Digesting Design

Tunnel 228

Posted in Everything Else, Exhibitions by Paul on May 19, 2009



On Saturday at 4.20pm I visited Tunnel 228 in Waterloo. Tunnel 228 is a collaboration between Kevin Spacey, artistic director of the Old Vic theatre and Punchdrunk.

“I’ve always been interested in the bringing the art world and theatre a little closer together” said Spacey.

It is a sensory experience lurking behind the doors of the Leake Street tunnel where the ongoing Cans Festival is taking place. I was one of the lucky ones to get tickets to it as the 15,000 places made available went in a flash, however there are plans to bring it back in Autumn time for everyone who didn’t get to see it this time round. The photos here are from media websites as no photography was allowed inside.

It was probably one the more weirdest things I’ve been to and most of the time you couldn’t see more than a metre ahead of yourself. Visitors were given face masks and this immediately started to block out your senses. The space where everything was set up was huge and featured street artists included Mark Jenkins and Slinkachu, famous for his miniature installations as show in the image below, which we dotted about the space as well; featuring Gala Bingo, Aldi and a Shell garage. Mark Jenkins had worked on most of the mannequin installations in the space, my favourite one being a man face down on the banks of a man-made river in the space and attached to him was a group of colourful balloons.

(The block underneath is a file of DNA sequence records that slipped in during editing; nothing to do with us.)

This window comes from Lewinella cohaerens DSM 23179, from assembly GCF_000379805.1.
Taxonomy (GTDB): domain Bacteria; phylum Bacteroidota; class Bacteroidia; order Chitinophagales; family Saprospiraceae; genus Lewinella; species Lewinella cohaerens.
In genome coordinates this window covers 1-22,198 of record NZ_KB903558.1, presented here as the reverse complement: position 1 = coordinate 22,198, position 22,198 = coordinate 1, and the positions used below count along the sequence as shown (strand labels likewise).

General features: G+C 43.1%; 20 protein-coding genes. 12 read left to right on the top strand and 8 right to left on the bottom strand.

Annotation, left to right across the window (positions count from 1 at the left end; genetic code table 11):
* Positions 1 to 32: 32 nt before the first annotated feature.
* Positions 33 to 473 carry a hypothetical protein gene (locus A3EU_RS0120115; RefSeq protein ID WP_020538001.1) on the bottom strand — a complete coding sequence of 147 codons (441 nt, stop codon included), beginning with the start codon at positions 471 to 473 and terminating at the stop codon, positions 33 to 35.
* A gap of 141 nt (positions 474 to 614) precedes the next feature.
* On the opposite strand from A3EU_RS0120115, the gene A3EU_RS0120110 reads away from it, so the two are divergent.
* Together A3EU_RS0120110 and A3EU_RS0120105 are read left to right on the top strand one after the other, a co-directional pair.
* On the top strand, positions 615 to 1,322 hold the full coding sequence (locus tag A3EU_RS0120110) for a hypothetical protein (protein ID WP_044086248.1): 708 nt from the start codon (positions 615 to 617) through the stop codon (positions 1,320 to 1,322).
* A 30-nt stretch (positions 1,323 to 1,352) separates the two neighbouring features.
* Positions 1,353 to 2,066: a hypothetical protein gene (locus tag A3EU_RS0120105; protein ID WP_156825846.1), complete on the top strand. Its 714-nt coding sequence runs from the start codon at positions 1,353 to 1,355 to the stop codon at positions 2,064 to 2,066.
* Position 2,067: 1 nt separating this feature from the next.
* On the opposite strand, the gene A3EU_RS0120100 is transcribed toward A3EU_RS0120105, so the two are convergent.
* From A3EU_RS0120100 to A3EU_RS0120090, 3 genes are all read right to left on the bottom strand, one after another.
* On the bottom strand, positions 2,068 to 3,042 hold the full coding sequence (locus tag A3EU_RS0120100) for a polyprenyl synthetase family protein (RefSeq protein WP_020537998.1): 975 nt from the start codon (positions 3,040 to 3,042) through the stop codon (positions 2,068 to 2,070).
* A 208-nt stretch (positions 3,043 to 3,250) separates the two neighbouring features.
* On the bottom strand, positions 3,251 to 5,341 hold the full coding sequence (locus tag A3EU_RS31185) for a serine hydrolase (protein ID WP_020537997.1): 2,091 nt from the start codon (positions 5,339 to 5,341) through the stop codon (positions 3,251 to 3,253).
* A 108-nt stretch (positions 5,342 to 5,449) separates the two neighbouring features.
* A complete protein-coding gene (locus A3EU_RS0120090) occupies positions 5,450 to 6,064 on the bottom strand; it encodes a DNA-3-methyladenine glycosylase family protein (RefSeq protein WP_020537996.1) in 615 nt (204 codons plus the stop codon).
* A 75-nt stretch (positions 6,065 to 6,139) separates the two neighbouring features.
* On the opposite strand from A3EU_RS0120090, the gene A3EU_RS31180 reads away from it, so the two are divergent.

Other parts to the experience included bouncers dressed with balaclavas, a human running on a hamster wheel, a booth where you looked inside and a woman went under water to what looked like she was drowing, but when you looked through the second eye hole she was kissing a man under water. There was also two men using pulleys on a train track walking on the tunnel’s ceiling, a forest made out of paper and what looked like a New York subway toilet in pitch black. It felt like that if you switched on the light, there would be a person and blood everywhere. A light bulb filled room with a Jesus sculpture and upstairs rooms of a dining scene and a sculpture made of feathers were also great pieces on site. There was one room right at the back of the space, where you honestly couldn’t see anything ahead of you and it felt like you were going to fall at any moment.

Tickets are now all sold out but you can see the website of Tunnel 228 here, with the option to keep a track of things; and you see what the Guardian thought to it here. Punchdrunk can be found here.

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